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Research at St Andrews

Helen Elizabeth Chambers


Helen Elizabeth Chambers, Emeritus
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Direct phone: +44 (0)1334 46

Research overview

Modern German and Austrian literature, especially Theodor Fontane and Joseph Roth; Anglo-German cultural relations; women's writing; gender; reportage; reception history; literary translation.

My particular areas of expertise are in nineteenth and early twentieth-century German literature. I have worked extensively on Germany's major  realist novelist Theodor Fontane, particularly on the scholarly and more general reception of his work within and beyond Germany. I have also published on his poems and his journalism, particularly in relation to his experience of and interest in British culture.

I have expertise in work of the Austrian Jewish writer Joseph Roth (1894-1939), and have looked particularly at gender aspects, and at discursive practices in his literary reportage.

Through my work on both Fontane and Roth I have developed a research interest in literary irony, which has led to a major study of Humor and Irony in nineteenth-century German Women's Writing. Humor and irony are not widely recognised as characteristics of German writing, an in particular there is a widespread perception, not only in German-language culture, that these not female prerogatives, particularly not in the nineteenth century.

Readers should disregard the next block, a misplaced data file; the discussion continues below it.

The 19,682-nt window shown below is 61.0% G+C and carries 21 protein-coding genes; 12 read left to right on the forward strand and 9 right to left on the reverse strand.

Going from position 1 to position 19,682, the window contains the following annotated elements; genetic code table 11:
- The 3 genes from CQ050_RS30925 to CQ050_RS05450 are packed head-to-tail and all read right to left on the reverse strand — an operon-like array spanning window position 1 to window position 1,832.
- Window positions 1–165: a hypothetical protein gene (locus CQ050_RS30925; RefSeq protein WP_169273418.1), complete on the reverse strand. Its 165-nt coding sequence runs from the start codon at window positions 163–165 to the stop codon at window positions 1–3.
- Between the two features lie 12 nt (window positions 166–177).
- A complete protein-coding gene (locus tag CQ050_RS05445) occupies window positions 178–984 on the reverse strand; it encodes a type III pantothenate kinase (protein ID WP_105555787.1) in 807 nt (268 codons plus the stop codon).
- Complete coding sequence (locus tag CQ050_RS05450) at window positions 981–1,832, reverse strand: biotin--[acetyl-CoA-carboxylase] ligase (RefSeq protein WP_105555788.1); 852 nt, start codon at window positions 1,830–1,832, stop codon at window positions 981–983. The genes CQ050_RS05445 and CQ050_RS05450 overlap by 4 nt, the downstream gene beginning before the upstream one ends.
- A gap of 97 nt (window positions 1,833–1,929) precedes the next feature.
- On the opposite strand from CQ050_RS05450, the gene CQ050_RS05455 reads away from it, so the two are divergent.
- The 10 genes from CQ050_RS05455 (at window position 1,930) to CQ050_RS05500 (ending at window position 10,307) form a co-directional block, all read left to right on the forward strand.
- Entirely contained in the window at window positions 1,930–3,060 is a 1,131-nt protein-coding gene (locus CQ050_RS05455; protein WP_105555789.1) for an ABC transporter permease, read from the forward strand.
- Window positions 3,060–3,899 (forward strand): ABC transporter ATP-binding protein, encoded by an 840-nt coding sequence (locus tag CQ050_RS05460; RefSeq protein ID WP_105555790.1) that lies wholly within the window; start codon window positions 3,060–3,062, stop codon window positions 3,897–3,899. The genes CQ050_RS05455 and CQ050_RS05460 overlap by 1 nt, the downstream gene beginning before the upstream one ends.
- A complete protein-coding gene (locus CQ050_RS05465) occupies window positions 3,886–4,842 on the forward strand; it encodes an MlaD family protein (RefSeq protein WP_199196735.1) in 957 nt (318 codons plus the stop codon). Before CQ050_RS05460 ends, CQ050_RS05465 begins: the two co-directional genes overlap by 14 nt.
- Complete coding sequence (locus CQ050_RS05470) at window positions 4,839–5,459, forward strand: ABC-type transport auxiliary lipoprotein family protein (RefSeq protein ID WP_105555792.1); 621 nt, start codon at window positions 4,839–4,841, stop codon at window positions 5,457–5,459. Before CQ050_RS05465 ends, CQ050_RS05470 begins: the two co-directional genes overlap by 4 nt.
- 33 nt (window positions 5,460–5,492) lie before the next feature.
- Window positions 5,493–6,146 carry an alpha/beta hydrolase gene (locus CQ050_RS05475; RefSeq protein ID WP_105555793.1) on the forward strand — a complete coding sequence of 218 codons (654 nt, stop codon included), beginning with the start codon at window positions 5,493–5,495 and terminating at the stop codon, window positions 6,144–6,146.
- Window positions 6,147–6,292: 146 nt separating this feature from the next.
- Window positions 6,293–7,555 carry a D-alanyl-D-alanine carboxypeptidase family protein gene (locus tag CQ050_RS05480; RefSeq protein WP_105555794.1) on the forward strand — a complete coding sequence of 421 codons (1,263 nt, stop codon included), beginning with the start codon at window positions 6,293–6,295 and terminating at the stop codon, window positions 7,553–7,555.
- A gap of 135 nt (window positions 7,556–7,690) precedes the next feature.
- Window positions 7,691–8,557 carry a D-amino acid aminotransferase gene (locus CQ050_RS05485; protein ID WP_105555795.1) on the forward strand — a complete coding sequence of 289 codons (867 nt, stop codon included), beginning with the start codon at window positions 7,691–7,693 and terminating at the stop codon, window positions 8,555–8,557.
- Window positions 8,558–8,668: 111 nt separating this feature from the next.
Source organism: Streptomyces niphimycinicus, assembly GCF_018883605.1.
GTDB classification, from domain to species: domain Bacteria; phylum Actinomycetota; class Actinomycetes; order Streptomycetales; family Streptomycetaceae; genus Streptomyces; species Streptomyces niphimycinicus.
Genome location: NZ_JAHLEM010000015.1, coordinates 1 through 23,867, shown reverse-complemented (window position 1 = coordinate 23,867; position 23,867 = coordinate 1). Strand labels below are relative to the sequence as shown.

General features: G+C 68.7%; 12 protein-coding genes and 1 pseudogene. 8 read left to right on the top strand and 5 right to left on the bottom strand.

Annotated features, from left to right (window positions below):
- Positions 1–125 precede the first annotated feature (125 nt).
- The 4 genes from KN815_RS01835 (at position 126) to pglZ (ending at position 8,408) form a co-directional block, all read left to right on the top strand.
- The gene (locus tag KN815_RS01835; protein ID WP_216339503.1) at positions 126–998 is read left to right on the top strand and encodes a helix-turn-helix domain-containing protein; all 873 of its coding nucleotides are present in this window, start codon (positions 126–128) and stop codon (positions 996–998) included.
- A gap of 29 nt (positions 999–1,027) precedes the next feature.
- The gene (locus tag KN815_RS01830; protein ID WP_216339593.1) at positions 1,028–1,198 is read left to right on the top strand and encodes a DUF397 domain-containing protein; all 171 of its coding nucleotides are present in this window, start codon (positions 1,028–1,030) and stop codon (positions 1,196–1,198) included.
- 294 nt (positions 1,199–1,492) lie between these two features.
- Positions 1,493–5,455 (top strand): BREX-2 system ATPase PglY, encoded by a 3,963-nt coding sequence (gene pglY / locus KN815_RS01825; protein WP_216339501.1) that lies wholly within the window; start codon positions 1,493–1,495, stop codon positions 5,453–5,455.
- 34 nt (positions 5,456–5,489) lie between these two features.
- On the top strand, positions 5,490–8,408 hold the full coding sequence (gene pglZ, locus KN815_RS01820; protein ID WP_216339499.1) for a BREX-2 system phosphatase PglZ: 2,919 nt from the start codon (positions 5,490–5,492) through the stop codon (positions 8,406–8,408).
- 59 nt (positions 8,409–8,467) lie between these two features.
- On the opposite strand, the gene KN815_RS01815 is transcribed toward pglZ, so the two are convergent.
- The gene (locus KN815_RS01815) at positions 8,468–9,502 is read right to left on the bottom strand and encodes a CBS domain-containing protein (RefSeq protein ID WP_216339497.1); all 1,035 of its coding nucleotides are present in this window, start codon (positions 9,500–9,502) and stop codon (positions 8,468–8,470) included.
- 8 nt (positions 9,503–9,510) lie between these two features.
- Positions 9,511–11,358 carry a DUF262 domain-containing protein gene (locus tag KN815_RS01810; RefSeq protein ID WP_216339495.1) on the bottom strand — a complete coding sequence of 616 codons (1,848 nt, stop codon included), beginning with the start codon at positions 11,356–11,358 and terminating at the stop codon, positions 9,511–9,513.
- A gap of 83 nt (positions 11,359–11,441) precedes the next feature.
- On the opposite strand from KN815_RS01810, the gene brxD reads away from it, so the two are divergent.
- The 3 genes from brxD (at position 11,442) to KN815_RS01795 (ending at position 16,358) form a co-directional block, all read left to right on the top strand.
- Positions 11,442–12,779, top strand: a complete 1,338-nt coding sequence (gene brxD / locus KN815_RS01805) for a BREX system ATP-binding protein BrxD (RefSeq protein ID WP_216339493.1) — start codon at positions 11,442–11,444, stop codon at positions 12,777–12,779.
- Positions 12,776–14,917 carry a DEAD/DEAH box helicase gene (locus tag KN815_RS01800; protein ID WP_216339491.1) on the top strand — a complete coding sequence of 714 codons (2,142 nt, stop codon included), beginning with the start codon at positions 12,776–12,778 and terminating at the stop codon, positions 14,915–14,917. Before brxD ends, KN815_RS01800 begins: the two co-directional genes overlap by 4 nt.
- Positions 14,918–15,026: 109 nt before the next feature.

My research into the work of Annette von Droste-Hülshoff, Ida Hahn Hahn, Ottilie Wildermuth, Helene Böhlau, Marie von Ebner-Eschenbach, Ada Christen, Clara Viebig, Isolde Kurz and Ricarda Huch shows otherwise.

There is a great deal more work to be done in this area. My most recent  book  concentrates on selected prose fiction  from 1840-1900. Further research projects in this area, could look at the function of humour and irony in other text types and genres, such as poetry, drama, travel writing, autobiography and letters, or in further areas of prose narrative.

In the area of reception history and Anglo-German cultural relations I have investigated why certain literary texts migrate across cultures at particular times: how Jane Austen was translated into German for example, or which parts of the Austrian Charles Sealsfield's opus found its way into British culture and when.  This kind of research is bound up with questions of cultural identity, a primary focus in the School of Modern Languages at St Andrews.

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